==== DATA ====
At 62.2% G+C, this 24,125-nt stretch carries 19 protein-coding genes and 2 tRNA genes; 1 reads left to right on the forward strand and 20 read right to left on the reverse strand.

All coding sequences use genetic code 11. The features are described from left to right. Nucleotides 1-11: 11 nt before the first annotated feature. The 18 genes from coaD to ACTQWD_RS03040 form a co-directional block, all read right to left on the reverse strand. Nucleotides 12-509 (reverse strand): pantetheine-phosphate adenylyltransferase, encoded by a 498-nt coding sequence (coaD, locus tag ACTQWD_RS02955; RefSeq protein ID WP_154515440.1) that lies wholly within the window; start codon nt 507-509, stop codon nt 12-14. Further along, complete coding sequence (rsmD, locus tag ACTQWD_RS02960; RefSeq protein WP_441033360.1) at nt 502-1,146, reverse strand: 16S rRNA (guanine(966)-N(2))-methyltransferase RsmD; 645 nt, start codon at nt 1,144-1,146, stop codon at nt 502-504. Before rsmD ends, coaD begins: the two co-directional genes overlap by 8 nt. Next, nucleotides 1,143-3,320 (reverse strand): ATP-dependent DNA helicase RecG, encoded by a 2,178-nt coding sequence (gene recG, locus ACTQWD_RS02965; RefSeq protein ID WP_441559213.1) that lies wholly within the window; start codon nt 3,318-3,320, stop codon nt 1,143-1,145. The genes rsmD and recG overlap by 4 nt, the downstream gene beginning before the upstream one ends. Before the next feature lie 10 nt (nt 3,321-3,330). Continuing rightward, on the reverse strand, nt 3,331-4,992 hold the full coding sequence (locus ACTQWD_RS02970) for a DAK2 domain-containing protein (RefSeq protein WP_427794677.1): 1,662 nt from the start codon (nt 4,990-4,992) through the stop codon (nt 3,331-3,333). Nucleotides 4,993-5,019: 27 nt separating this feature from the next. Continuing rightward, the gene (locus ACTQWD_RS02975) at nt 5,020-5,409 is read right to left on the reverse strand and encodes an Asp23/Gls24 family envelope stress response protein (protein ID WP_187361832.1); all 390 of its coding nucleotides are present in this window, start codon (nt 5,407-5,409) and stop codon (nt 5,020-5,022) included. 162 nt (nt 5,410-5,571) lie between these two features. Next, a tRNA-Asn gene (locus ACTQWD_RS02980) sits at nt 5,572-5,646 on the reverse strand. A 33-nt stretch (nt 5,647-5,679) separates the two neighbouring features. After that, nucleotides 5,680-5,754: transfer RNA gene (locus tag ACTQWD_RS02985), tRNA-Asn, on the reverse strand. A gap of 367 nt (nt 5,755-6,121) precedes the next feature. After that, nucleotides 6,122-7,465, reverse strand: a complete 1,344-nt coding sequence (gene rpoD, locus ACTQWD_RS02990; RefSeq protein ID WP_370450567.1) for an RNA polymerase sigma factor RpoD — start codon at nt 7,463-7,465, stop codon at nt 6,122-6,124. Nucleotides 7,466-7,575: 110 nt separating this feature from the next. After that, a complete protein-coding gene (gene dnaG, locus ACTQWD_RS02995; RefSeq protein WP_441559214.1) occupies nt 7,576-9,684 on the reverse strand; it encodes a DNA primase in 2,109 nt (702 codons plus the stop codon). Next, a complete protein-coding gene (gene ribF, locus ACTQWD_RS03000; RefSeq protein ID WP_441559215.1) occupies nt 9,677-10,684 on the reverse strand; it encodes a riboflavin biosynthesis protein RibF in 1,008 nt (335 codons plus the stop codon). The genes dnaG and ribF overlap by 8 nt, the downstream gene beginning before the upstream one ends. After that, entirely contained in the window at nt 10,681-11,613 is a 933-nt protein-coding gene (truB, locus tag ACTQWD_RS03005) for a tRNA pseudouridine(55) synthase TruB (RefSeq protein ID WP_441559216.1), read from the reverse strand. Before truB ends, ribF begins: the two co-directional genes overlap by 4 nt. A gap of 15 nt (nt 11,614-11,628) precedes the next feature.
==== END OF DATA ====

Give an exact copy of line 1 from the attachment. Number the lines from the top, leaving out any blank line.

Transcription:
At 62.2% G+C, this 24,125-nt stretch carries 19 protein-coding genes and 2 tRNA genes; 1 reads left to right on the forward strand and 20 read right to left on the reverse strand.